“The secret is not the ideas,” Losa said in a telephone interview this summer. “It’s the people who execute the ideas.”
One of the latest moves toward that vision is Bordeaux’s newest addition, Ève Périsset. At 25, she has already competed for France in the World Cup and spent time with Lyon and P.S.G.
The changes at Bordeaux, she said, were reminiscent of Lyon’s integration of its men’s and women’s teams throughout club facilities. It’s one of the many ways Bordeaux has modernized, and professionalized, in recent years.
Three years ago, only half of Bordeaux’s players were playing full time, said left back Delphine Chatelin, who joined the club in 2017. Many washed their own uniforms and training gear and weren’t considered professionals. But as the team directed more money and interest to the women’s team leading up to the 2019 World Cup, which France hosted, playing soccer became the primary occupation of every member of the squad.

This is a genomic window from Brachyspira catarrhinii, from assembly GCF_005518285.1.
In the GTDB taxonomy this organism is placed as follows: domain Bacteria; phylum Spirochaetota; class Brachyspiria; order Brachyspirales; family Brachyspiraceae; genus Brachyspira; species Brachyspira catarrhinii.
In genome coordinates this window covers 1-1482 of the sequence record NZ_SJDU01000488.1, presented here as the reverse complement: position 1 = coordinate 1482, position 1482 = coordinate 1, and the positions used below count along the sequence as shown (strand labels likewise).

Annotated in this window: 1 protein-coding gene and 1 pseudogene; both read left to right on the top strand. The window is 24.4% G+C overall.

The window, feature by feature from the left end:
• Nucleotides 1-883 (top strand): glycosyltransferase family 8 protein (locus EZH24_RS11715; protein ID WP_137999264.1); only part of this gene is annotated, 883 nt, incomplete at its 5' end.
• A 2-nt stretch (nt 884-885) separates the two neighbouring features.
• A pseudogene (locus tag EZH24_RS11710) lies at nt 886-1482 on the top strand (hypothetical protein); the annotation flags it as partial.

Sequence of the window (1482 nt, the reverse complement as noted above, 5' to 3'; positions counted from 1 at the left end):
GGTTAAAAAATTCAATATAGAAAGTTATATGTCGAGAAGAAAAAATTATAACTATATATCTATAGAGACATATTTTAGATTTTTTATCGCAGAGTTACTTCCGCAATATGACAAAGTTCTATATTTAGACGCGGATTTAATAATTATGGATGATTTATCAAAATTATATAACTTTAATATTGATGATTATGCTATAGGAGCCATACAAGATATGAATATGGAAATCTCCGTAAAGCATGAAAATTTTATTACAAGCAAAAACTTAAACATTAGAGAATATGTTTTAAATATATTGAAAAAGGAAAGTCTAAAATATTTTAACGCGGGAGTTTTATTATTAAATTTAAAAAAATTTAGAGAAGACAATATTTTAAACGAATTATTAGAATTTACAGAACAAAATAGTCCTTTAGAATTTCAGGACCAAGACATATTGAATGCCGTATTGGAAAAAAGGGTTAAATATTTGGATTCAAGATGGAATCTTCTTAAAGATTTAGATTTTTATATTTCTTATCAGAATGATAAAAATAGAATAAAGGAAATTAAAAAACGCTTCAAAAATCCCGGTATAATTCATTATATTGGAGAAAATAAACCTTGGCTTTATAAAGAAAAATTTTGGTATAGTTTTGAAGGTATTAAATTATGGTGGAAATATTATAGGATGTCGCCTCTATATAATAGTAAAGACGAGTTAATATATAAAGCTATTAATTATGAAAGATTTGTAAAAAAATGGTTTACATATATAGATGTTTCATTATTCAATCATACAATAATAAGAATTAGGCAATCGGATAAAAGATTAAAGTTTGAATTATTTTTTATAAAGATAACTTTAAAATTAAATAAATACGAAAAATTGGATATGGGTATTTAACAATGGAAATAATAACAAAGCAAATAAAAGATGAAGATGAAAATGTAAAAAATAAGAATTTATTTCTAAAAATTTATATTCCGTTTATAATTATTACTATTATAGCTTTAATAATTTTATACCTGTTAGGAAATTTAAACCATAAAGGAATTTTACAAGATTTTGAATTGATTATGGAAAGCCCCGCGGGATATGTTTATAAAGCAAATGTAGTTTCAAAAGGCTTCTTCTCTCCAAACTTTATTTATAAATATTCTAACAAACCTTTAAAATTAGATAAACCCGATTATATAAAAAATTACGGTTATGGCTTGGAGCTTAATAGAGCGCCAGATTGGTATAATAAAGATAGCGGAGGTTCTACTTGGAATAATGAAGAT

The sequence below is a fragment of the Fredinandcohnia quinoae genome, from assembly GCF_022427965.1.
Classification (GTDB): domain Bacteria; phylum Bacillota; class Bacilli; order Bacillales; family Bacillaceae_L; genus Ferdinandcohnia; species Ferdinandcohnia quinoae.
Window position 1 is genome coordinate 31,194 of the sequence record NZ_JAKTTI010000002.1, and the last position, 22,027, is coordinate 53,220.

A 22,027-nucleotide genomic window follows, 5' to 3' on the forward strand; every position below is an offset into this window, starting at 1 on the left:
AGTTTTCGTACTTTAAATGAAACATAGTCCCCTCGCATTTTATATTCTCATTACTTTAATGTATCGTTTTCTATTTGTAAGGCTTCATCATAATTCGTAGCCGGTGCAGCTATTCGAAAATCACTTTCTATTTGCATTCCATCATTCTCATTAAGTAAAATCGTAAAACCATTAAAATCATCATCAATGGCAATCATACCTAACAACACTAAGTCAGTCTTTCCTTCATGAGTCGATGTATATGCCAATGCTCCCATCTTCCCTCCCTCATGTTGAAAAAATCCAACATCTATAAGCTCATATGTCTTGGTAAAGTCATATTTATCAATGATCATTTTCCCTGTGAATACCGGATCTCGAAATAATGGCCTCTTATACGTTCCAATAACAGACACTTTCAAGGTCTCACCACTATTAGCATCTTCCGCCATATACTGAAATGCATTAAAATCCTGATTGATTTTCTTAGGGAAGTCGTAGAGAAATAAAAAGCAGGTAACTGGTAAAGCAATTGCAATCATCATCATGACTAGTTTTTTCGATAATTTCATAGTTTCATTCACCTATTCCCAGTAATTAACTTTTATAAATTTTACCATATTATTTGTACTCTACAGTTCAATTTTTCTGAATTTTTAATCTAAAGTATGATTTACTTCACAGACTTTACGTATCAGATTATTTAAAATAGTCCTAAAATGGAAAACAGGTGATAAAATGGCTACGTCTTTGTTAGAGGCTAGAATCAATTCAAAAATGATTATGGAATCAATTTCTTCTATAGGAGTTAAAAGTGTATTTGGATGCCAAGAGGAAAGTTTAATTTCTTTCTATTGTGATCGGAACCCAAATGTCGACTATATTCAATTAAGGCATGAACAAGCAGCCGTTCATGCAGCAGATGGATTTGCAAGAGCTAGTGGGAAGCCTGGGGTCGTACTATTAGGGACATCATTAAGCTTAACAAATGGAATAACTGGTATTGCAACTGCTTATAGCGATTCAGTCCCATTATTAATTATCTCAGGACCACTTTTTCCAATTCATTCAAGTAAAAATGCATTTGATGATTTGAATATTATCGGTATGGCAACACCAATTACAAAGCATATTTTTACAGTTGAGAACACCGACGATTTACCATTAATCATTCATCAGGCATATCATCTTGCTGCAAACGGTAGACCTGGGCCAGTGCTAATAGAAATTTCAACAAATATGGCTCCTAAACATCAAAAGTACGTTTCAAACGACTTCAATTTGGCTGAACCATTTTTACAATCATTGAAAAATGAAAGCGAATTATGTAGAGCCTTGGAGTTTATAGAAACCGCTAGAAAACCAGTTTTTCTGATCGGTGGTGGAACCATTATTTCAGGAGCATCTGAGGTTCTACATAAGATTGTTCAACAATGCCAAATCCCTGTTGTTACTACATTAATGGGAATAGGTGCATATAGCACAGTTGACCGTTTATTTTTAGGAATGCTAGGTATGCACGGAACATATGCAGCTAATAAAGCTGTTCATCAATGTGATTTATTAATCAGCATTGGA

“I think,” Losa said, “it’s a work in progress.”
Périsset agreed. The French soccer federation still falls short in requiring all women’s teams to professionalize players’ contracts in accordance to their elite status, she said. “To have this professional step, it would change things,” she said.
While investments in salaries and facilities have helped transform women’s teams at several top European clubs, a wide gap remains between established powers like Lyon, Chelsea and Barcelona and their domestic rivals. Despite its recent focus on its women’s team, for example, Bordeaux still operates under a budget estimated to be three times smaller than that of Lyon and P.S.G. Many other French teams, including some in the top division, still field teams with amateur or semiprofessional players.
France’s professional players’ union said talks initiated after the Women’s World Cup were an effort to encourage competitive parity in France and “to avoid widening the growing structure of other European countries.”